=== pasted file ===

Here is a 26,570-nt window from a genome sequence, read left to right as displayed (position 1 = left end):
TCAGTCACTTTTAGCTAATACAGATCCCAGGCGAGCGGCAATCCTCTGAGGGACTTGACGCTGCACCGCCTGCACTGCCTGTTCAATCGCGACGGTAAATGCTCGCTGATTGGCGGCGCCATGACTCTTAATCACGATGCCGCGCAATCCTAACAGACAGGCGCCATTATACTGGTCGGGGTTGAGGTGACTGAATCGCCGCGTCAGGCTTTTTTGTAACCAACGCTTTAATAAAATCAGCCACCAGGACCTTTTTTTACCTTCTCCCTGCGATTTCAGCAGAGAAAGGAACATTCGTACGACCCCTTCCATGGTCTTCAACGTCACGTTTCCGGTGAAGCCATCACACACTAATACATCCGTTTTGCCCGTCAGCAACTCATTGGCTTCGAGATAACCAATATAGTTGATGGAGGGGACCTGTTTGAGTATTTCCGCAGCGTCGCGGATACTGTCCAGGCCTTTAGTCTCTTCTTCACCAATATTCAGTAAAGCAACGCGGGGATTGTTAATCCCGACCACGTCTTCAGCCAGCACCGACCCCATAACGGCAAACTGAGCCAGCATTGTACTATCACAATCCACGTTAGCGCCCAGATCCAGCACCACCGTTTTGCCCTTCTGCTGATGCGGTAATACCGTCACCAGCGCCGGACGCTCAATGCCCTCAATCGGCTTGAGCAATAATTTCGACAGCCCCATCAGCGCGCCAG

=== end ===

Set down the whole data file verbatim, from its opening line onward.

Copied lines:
Here is a 26,570-nt window from a genome sequence, read left to right as displayed (position 1 = left end):
TCAGTCACTTTTAGCTAATACAGATCCCAGGCGAGCGGCAATCCTCTGAGGGACTTGACGCTGCACCGCCTGCACTGCCTGTTCAATCGCGACGGTAAATGCTCGCTGATTGGCGGCGCCATGACTCTTAATCACGATGCCGCGCAATCCTAACAGACAGGCGCCATTATACTGGTCGGGGTTGAGGTGACTGAATCGCCGCGTCAGGCTTTTTTGTAACCAACGCTTTAATAAAATCAGCCACCAGGACCTTTTTTTACCTTCTCCCTGCGATTTCAGCAGAGAAAGGAACATTCGTACGACCCCTTCCATGGTCTTCAACGTCACGTTTCCGGTGAAGCCATCACACACTAATACATCCGTTTTGCCCGTCAGCAACTCATTGGCTTCGAGATAACCAATATAGTTGATGGAGGGGACCTGTTTGAGTATTTCCGCAGCGTCGCGGATACTGTCCAGGCCTTTAGTCTCTTCTTCACCAATATTCAGTAAAGCAACGCGGGGATTGTTAATCCCGACCACGTCTTCAGCCAGCACCGACCCCATAACGGCAAACTGAGCCAGCATTGTACTATCACAATCCACGTTAGCGCCCAGATCCAGCACCACCGTTTTGCCCTTCTGCTGATGCGGTAATACCGTCACCAGCGCCGGACGCTCAATGCCCTCAATCGGCTTGAGCAATAATTTCGACAGCCCCATCAGCGCGCCAG